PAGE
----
The Multiwell Experiment - A Field Laboratory in Tight Gas Sandstone Reservoirs
- David A. Northrop (Sandia Natl. Laboratories) | Karl-Heinz Frohne (U.S. DOE)
- Document ID
- Society of Petroleum Engineers
- Journal of Petroleum Technology
- Publication Date
- June 1990
- Document Type
- Journal Paper
- 772 - 779
- 1990. Not subject to copyright. This document was prepared bygovernment employees or with government funding that places it in the publicdomain.
- 5.1.4 Petrology, 4.1.5 Processing Equipment, 5.6.1 Open hole/cased hole log analysis, 5.1.5 Geologic Modeling, 2.4.3 Sand/Solids Control, 1.8 Formation Damage, 5.6.4 Drillstem/Well Testing, 4.1.2 Separation and Treating, 5.8.6 Naturally Fractured Reservoir, 3.2.3 Hydraulic Fracturing Design, Implementation and Optimisation, 5.1.3 Sedimentology, 5.8.1 Tight Gas, 5.6.5 Tracers, 2.2.2 Perforating, 5.1 Reservoir Characterisation, 5.8.2 Shale Gas, 1.6.9 Coring, Fishing, 2.5.1 Fracture design and containment, 3 Production and Well Operations, 5.5.2 Core Analysis, 5.6.2 Core Analysis, 5.4.2 Gas Injection Methods, 4.6 Natural Gas, 1.10.1 Drill string components and drilling tools (tubulars, jars, subs, stabilisers, reamers, etc), 1.6 Drilling Operations, 2.5.2 Fracturing Materials (Fluids, Proppant), 3.3.2 Borehole Imaging and Wellbore Seismic
- 0 in the last 30 days
- 364 since 2007
- Show more detail
- View rights & permissions
|SPE Member Price:||USD 12.00|
|SPE Non-Member Price:||USD 35.00|
The U.S. DOE's Multiwell Experiment (MWX) was a field laboratory aimed atimproved characterization and gas production from low-permeability reservoirstypified by the Mesaverde Group in western Colorado. A broad spectrum ofactivities was conducted over 8 years at a site containing three closely spaced(less than 225 ft [less than 68 m]), deep (7,550 to 8,350 ft [2300 to 2550 m])wells. The results yielded insights and contributions into the technology ofgas production from this resource.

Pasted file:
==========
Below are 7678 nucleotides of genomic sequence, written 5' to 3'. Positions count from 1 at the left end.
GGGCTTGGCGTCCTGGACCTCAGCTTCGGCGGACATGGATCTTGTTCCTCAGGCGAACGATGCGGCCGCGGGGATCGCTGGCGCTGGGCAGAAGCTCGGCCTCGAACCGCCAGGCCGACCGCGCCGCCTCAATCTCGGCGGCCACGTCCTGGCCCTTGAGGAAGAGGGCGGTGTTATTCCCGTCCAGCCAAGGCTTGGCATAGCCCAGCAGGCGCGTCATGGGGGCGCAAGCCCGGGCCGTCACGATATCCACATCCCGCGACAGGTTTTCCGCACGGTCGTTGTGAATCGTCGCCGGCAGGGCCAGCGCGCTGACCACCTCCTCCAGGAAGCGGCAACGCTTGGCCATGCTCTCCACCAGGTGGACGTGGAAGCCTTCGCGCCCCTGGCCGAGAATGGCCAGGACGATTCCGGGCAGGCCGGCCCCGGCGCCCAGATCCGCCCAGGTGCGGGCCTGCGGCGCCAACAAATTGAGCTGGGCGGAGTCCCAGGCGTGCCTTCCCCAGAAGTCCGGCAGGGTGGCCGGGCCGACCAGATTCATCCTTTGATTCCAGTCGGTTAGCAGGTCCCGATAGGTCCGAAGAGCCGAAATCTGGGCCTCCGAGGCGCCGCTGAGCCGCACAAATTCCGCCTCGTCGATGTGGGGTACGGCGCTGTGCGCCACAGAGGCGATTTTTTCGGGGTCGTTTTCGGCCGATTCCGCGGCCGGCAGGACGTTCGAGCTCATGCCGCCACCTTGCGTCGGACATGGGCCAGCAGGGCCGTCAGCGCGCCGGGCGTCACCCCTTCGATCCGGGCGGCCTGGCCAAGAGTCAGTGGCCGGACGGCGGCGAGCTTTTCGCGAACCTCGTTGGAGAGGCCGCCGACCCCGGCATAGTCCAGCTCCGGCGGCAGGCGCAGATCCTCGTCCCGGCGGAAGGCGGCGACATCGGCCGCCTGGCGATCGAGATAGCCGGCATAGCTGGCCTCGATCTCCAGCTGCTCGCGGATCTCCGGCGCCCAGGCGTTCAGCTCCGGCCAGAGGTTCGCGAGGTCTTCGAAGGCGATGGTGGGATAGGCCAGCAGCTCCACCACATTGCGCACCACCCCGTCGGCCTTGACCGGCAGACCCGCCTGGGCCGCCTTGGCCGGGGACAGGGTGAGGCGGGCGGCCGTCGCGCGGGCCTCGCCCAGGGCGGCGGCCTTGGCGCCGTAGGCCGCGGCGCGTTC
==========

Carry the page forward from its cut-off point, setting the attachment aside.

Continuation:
New and improved technology is required to enhance natural gas productionfrom the extensive low-permeability sandstone reservoirs of the U.S. This largepotential resource has more than 600 Tcf [17 Gm3] of technically recoverablegas. More specific to this study, a resource analysis of the Mesaverde Group'stight sandstones in the Piceance basin estimated 420 Tcf [11.9 Piceance basinestimated 420 Tcf [11.9 Gm3] gas in place, with 68 Tcf [1.9 Gm3] identified astechnically recoverable.
Government-sponsored tight gas research efforts to stimulate production fromthese reservoirs began in the mid-1960's. The initial focus was on thedevelopment of stimulation technology with the use of nuclear explosives toinduce fracturing. Results showed that substantial further development andpublic support were necessary. Efforts then focused onmassive-hydraulic-fracturing (MHF) tests, cost-shared with industry in severalwestern basins. Field tests were conducted in the Piceance (Colorado), Uinta(Utah), and Greater Green River (Wyoming) basins, and consisted of coring,special logging, and productivity testing followed by large hydraulicstimulations. Results from tests conducted through 1979 were disappointing anddid not improve technology or consistently enhance production.
Review and analysis of this pool of reservoir and fracturing informationindicate that tight gas reservoir parameters varied widely within the threebasins. Well production performance following the cost-shared productionperformance following the cost-shared MHF's was unpredictable. The basic shortcomings were that these tests failed to separate reservoir behavior fromstimulation effectiveness and did not provide sufficient data to define thecritical factors affecting gas production.